Home

Dean Meadows Group was  formed in 2012 with the intention of boosting our meadows and everything to do with them. Apart from the Parish Grasslands Project at St Briavels, little is known of how many meadows there might be across the Dean and what state they are in.

Meadows can be large fields, bits of orchard, parts of a garden, flowery roadside verges or just grass waiting to be allowed to turn into something wonderful. The Group is interested in all sorts of grasslands.

Put another way our mission is to promote the conservation and appreciation of native local wildflowers in the Forest of Dean, to improve and increase their habitat in hay meadows, grass lands, unimproved pastures, orchards and other places. This in turn will benefit a wide range of creatures from butterflies to birds and bats.

Our members will get expert advice on management if they have their own ground, learn more about flowers and wildlife, see other people’s meadows and , no doubt, hear really interesting talks.

FOR ADVICE AND INSPIRATION

 

Dean Meadows Group ” anniversary” press article March 2013  

The Dean Meadows Group was formed just over a year ago when  a public meeting in Westbury on Severn was attended by 130 people. Speakers from the Monmouthshire Meadows Group, the Parish Grasslands Project in St Briavels and Gloucestershire Wildlife Trust gave us a lot of support and there was enthusiasm to form a group for the whole of the Dean.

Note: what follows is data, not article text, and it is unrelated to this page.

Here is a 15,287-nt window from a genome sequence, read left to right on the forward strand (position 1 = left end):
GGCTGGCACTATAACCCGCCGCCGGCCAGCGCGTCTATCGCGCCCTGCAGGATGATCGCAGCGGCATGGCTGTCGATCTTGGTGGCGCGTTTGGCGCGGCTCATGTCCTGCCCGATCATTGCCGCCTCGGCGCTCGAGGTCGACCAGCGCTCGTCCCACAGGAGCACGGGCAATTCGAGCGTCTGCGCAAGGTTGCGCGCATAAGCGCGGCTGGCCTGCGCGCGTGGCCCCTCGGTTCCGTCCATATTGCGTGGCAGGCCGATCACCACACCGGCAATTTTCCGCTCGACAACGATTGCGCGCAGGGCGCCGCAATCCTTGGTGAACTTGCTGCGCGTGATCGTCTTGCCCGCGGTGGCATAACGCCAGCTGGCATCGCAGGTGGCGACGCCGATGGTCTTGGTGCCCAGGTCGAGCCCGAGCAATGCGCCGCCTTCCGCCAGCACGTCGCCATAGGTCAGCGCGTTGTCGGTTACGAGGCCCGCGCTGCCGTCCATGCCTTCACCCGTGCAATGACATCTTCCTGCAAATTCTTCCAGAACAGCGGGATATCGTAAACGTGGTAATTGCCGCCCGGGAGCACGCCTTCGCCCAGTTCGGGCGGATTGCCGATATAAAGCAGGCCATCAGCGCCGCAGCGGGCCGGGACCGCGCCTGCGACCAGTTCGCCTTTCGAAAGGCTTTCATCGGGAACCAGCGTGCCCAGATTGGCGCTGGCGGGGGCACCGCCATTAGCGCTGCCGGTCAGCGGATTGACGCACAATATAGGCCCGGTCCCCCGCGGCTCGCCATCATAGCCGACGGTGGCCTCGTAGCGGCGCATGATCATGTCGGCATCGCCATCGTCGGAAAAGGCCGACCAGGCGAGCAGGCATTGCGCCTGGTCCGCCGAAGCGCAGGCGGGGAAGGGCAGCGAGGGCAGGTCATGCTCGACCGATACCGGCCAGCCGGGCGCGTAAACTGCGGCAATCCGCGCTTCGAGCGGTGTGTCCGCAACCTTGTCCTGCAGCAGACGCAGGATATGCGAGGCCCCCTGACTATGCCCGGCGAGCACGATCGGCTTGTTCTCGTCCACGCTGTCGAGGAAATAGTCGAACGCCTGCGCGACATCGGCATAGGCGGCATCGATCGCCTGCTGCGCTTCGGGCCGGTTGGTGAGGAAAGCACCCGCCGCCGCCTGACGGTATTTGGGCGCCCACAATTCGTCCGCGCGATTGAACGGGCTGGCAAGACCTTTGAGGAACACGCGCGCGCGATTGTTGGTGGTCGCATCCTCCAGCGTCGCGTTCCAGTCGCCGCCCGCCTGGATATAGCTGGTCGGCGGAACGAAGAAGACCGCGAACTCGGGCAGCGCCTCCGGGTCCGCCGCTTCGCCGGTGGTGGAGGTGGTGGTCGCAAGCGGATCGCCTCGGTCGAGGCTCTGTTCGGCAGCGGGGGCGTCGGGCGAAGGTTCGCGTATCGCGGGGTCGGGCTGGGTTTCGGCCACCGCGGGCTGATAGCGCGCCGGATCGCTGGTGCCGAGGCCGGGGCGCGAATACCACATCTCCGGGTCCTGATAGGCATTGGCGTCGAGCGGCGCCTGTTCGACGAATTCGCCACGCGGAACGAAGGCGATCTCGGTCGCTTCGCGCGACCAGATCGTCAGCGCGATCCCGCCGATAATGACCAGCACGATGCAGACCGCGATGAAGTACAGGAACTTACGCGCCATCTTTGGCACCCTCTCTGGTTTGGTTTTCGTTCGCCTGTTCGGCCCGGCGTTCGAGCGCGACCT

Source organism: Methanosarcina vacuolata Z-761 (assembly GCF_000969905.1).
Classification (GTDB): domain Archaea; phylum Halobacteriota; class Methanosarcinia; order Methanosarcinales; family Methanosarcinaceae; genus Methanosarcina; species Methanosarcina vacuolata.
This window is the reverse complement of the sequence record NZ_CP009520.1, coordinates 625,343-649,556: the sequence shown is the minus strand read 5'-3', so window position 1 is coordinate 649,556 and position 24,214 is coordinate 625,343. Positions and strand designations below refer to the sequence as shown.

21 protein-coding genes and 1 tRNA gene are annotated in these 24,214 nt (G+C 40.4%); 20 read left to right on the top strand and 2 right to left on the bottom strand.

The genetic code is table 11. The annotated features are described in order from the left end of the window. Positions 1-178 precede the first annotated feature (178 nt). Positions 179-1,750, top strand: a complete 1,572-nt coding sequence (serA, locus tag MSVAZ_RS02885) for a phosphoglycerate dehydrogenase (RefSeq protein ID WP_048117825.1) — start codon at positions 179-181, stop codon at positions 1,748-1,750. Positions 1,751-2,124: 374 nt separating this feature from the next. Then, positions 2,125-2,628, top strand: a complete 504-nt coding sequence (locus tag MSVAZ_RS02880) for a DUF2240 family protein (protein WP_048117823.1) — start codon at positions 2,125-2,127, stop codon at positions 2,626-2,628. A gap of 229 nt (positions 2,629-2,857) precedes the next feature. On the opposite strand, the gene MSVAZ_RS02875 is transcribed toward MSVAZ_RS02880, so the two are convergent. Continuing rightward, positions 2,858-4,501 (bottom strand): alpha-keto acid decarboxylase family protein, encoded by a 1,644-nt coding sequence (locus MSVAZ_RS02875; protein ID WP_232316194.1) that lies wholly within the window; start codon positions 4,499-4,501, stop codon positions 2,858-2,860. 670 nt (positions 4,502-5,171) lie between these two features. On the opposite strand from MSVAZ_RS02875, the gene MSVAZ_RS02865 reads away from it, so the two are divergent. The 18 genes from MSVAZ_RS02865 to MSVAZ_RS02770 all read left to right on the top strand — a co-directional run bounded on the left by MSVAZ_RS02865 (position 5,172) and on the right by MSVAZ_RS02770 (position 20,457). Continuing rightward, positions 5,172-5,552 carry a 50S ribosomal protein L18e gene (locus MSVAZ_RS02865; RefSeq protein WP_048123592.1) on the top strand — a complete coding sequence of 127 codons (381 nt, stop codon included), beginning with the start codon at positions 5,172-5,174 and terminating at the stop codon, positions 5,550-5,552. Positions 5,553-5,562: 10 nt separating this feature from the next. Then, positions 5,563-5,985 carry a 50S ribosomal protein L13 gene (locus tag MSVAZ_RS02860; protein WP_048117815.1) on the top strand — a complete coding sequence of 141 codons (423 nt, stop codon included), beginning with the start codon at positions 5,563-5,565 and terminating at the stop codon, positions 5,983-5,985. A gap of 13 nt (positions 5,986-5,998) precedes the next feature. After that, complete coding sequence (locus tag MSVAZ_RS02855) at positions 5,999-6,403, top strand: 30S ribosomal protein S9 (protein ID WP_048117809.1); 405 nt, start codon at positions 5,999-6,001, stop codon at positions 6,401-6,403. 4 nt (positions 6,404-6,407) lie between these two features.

Meadows are, of course, special plant communities that develop to thrive under traditional management. The most important thing is to leave the grasses and flowers to grow and seed before the hay is cut. Usually meadows should be left until mid July so that hay can be taken off for animal fodder but seed is left for the plants to survive.  After the hay has been cut meadows are usually grazed by sheep or cattle. 

Traditional meadows are ecologically important as the undisturbed soil stores carbon , they are rich in bio-diversity and  are important for many insects such as hoverflies, butterflies and moths and for birds. Once lost a meadow would take many many years to restore, rather like an ancient woodland they are almost irreplaceable. Meadows are an important part of our food supply chain and can provide good local meat and dairy produce. 

The group set out to grow its membership from meadow owners and from other people who had a small piece of land or were just interested in wild flowers. We started by arranging open days at The Meeting House in Flaxley which has several fields of wonderful wild flower meadows and some other meadows nearby. As members joined they were entitled to a proper botanical survey where group botanists identified the plant species and gave them a report with management advice. Over the year our membership grew to over 50 households, and 22 of them had surveys and reports. In total 170 plant species have been recorded, with 44 per site on average, 53 species are of conservation value, 3 sites had Green Winged Orchids which are nationally important and others had Ladies Tresses or Common Spotted Orchids. 

Over the last year Dean Meadows Group was able to provide local meadow seed for members, to offer sheep management training ( with Wye Valley AONB, Monmouthshire Meadows and Parish Grasslands), and a traditional hedge laying course. We worked with Westbury C of E School to clear a small site and plant seed for a new meadow in 2013 and also at Flaxley Churchyard to mow later in the year and encourage more wildflowers there. After the so called summer we had an evening meeting in Bream where these projects were reviewed and some members told us about their own experiences of starting a meadow.

Advertisements